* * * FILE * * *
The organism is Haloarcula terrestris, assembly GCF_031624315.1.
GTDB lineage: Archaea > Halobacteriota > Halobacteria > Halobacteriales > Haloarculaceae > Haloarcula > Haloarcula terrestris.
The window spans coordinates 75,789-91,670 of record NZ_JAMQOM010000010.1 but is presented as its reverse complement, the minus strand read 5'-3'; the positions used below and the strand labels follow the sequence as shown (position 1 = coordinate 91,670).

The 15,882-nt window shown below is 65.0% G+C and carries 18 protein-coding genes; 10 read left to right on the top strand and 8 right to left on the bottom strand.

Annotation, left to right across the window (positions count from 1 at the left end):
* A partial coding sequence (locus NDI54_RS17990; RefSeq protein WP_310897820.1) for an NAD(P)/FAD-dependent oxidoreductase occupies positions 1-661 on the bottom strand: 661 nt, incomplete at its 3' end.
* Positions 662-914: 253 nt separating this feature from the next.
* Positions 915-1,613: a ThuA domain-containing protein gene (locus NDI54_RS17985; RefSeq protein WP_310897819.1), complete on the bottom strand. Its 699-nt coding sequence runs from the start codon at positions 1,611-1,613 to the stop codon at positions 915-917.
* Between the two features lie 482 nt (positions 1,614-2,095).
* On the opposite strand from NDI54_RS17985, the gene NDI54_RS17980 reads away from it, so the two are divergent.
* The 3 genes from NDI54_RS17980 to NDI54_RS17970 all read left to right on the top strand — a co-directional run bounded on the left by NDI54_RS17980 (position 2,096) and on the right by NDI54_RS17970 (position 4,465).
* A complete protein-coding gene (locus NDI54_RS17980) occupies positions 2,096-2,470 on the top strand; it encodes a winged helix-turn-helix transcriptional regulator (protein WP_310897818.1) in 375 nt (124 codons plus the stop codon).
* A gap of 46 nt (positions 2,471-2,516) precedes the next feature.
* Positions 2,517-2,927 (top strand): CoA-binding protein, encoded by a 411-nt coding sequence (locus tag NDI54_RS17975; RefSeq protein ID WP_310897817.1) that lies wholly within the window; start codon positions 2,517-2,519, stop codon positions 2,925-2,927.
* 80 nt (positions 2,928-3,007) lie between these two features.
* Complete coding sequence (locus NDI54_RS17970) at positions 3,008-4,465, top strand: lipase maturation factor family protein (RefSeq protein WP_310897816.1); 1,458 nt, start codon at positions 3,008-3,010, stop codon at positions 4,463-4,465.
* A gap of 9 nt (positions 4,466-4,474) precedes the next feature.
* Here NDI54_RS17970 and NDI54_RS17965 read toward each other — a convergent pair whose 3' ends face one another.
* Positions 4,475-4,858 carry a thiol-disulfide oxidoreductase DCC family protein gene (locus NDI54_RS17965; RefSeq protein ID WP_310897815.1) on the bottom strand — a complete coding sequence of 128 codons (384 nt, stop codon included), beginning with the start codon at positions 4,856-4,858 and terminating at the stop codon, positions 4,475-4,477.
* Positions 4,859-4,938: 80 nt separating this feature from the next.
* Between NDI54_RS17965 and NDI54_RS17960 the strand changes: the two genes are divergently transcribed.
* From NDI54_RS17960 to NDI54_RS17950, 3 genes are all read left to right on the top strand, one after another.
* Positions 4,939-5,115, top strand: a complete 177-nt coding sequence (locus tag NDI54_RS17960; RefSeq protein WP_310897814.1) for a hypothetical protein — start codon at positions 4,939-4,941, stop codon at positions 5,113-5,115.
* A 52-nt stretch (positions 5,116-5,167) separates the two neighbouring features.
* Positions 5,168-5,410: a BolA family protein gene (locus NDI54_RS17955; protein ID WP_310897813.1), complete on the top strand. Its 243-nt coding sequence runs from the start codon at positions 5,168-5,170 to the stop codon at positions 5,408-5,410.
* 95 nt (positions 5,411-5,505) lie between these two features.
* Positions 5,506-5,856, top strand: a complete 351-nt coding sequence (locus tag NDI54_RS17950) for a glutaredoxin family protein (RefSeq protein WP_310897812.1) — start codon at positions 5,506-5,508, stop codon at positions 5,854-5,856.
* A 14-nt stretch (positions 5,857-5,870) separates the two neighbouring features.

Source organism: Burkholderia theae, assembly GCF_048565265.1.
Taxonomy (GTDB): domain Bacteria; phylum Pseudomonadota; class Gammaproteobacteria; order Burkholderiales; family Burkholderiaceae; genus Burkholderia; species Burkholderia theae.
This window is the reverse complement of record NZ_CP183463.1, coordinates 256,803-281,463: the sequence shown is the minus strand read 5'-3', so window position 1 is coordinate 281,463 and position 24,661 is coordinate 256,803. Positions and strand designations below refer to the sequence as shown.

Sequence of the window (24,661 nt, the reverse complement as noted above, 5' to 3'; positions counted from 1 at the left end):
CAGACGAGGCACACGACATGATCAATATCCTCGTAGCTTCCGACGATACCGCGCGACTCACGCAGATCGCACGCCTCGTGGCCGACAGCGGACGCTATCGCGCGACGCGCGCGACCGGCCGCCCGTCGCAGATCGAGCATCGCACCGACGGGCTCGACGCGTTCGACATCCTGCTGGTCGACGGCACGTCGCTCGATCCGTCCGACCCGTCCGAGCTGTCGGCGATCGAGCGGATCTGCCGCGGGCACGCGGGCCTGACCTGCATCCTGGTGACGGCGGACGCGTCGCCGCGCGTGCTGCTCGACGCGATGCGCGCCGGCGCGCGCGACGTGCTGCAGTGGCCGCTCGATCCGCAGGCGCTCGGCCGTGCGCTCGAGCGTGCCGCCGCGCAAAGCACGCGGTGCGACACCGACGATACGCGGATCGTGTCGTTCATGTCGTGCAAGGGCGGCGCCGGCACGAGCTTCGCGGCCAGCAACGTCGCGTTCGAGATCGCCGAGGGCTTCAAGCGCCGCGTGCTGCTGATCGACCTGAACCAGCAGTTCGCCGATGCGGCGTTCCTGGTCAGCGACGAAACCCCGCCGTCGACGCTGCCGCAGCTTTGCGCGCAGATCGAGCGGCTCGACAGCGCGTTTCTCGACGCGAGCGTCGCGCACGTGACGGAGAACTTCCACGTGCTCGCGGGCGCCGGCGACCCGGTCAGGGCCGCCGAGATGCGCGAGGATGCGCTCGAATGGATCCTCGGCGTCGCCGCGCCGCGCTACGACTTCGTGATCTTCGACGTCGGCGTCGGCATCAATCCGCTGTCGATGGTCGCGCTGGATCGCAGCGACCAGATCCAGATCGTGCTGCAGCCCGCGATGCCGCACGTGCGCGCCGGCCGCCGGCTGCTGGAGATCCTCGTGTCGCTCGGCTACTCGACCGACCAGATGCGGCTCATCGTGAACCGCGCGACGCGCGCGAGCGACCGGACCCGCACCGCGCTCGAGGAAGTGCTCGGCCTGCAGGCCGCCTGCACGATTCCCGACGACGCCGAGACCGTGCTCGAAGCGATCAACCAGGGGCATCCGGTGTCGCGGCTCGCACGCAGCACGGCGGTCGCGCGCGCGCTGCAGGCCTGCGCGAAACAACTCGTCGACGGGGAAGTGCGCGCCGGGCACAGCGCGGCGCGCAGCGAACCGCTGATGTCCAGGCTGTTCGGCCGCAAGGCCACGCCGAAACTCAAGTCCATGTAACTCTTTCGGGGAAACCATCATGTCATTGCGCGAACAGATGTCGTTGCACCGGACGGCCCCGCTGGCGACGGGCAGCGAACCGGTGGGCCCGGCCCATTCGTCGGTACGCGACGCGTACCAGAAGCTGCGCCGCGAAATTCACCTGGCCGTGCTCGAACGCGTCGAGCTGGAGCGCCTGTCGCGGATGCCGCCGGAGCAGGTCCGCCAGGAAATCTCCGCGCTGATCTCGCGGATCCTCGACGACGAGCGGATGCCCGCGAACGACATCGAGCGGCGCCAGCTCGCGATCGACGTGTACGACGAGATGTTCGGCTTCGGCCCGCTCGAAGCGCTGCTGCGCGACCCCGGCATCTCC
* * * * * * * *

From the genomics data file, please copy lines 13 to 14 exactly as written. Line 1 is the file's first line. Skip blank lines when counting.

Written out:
* A gap of 46 nt (positions 2,471-2,516) precedes the next feature.
* Positions 2,517-2,927 (top strand): CoA-binding protein, encoded by a 411-nt coding sequence (locus tag NDI54_RS17975; RefSeq protein ID WP_310897817.1) that lies wholly within the window; start codon positions 2,517-2,519, stop codon positions 2,925-2,927.